Smart D M B - The OldWinburnians

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D.  M.  B.  Smart

Full Names

Rank /Unit  

Years at Q.E.G.S.

Dermot Milbanke Boddington Smart

4th Prince of Wales' Own
Gurkha Rifles


Date  / Place of Birth

Date  / Place of Death

Age at Death

Bishops Waltham Hants

Thursday 19th August 1943
Probably Bengal area


Major Smart was the son of Mr. & Mrs. M. B. Smart who had spent many years in India and the husband of Elizabeth Edith Everald Smart [ nee Broke] of Bishops Waltham in Hampshire. They were married on the 11th of June 1938.
J.M.B was a boarder and a member of School House and he has been described by one of his fellow boarders, thus -
'....a good brain, was a fine sport and very popular'. Another contemporary, wrote on the 11th of January 1944. 'I well remember the day, just over 20 years ago, when I first entered Wimborne Grammar School. I was in the 3rd Form with D.M.B.Smart, also a newcomer. Smart proved a most helpful and sympathetic companion and from the early days in the Corps, proved a good soldier and leader.'
In 1929, he played Hockey and Cricket for the School and, at the School Sports, he threw a cricket ball 77 yards.
By the summer of 1933, D.M.B. was in the 4th Battn. of the Sikh Regiment, at Wanna, Waziristan, North West Frontier. The School Magazine reported that, 'He spends his leaves climbing and his latest achievement was 20,000 feet but he hoped to improve on that later in the year.'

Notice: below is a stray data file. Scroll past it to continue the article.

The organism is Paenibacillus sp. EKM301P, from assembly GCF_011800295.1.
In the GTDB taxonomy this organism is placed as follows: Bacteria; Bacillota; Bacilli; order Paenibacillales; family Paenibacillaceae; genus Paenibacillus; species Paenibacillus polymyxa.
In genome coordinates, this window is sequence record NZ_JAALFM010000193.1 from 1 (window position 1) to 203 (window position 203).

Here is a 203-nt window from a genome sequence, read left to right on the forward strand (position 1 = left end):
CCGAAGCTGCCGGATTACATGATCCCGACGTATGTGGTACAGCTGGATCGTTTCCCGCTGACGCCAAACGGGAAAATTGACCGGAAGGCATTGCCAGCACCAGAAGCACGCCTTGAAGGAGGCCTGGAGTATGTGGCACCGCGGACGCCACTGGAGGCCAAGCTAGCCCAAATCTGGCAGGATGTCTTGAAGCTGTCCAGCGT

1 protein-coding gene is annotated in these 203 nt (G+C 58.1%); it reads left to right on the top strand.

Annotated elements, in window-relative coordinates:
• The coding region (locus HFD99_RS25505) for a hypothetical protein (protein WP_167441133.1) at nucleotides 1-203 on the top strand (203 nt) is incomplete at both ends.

Toward the end of 1933, the Magazine recorded that D.M.B.
'... has been promoted Lieutenant and been elected a member of the Himalayan Club. He has now joined the O.W.A. so that, during his coming eight months of leave, he hopes to have a place in all the O.W. teams against the School.'  
Early in 1934 he had moved, with his Sikh Battalion, to Aurangabad, Deccan and confirmed that his leave would be from April to October and repeated his hope to take part in all the O.W.A. activities. By the Spring, he was on leave in Bournemouth and took the opportunity to visit Wimborne to attend dances and play rugby.  However, a year or so later, he was with the Gilgit Scouts, in Kashmir.   
At some time in the 1930s, D.M.B. scaled Nanga Parbet, with a German climbing expedition. Nanga Parbet [ 26,830 ft. ] is in the pre-WW2 N. W. Indian province of Kashmir -150 miles N.E. of Rawalpindi. It is understood that three members of the German expedition and six Sherpas lost their lives in an avalanche.
D.M.B. was reported in the Summer edition of the School Magazine of 1941 to be a Major in the Gilyhut Scouts, of the Indian Army. Just over a year later and by then a Lt./Col., he was reported to have, '...escaped from Burma into Assam during operations out there. He is married and has a son about two years old.'
When his death was reported in the School Magazine, it was stated that D.M.B had seen, ".. much service since joining the Indian Army in 1933 on the N.W. Frontier, and action in the Burma campaign in 1942. Then, after a spell on the Staff, he was accidently killed in field operations. "
D.M.B. Smart is interred in the Maynamati War Cemetery, Bangladesh, (formerly Bengal). It is located close to Comilla on the railway line linking Dhaka and Chittagong. In this area were sited several ordnance depots and a number of military hospitals and the majority of the burials in this cemetery were from the various hospitals, although some were transferred from small cemeteries and isolated sites over a wide area .
On the 13th of January 1946, the contemporary of D.M.B. quoted above, wrote to the then Secretary of the O.W.s a letter of reminiscences of several of his fellow pupils who had died during the war. D.M.B.Smart he referred to as, "...serious, clever and a leader always - always showed signs of a distinguished career ; one intuitively realised it then ; D.M.B., rather detached, books under his arm, fawn mackintosh, loping down the lane from the School, turning right to Herridges - and then on to a splendid record in the Army."